Justice is commonly thought of as grand gestures, massive, sweeping changes, or divine intervention. In my experience, at least, justice has been anything but. Just as the King of Israel questions, “Am I a god with power over life or death?” I think it’s safe to assume that the answer for a majority of us, particularly young adults like me, is no. If we hold out our hands and wait for a magic wand to cure all problems and injustices, like Naaman, we will never see justice.
More often than not, in my experience, opportunities to bring about justice existed in my (relatively small) spheres of influence. For example, I have heard many of my fellow high school students say, “Well, I would love to advocate for social justice, but I just don’t know where to start.” In my high school career, working towards justice has begun with observation. I noticed injustices as they arose at school: white students using slurs to refer to BIPOC students, students using slurs to describe LGBTQIA+ students, a homophobic passage in my junior theology textbook, and affluent students ostracizing our economically disadvantaged classmates, to give you an idea. After observation comes kindness.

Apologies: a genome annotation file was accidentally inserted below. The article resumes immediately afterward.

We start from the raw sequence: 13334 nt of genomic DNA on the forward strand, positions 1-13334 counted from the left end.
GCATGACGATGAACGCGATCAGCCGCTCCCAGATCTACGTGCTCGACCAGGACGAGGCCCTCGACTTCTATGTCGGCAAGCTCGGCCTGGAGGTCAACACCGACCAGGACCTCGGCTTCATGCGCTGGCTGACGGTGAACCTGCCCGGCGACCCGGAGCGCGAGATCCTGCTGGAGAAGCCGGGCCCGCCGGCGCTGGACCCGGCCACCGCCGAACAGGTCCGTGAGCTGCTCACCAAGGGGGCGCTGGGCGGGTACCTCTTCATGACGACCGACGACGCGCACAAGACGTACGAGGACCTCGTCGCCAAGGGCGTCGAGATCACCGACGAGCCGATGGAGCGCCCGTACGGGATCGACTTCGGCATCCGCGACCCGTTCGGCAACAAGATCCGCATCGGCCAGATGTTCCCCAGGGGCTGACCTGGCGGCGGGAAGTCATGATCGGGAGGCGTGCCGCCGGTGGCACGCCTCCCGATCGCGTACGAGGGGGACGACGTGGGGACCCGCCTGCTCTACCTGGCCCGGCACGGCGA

Kindness is a perfect complement to justice. The synergy between justice and kindness is a manifestation of our call to share radical love for one another. Although justice necessitates action to actively dismantle systems of privilege and oppression, we can begin our work towards justice by showing kindness specifically to those most vulnerable to injustice around us. As my mother says, “You don’t have to be everyone’s friend, but you have to be nice to everyone.” In these turbulent times, working towards justice seems unfathomable; kindness is a good place to start, particularly towards the most vulnerable among us.
- Where are you called to work for justice? How can kindness help create a space of inclusion, welcome, and solidarity as a starting point?
Timmy Lake is a member of the class of 2021 at Regis High School in New York City, and has a passion for social justice and ethical concern. Timmy spoke as an Ignatian Network Speaker at the 2020 Ignatian Family Teach-In for Justice.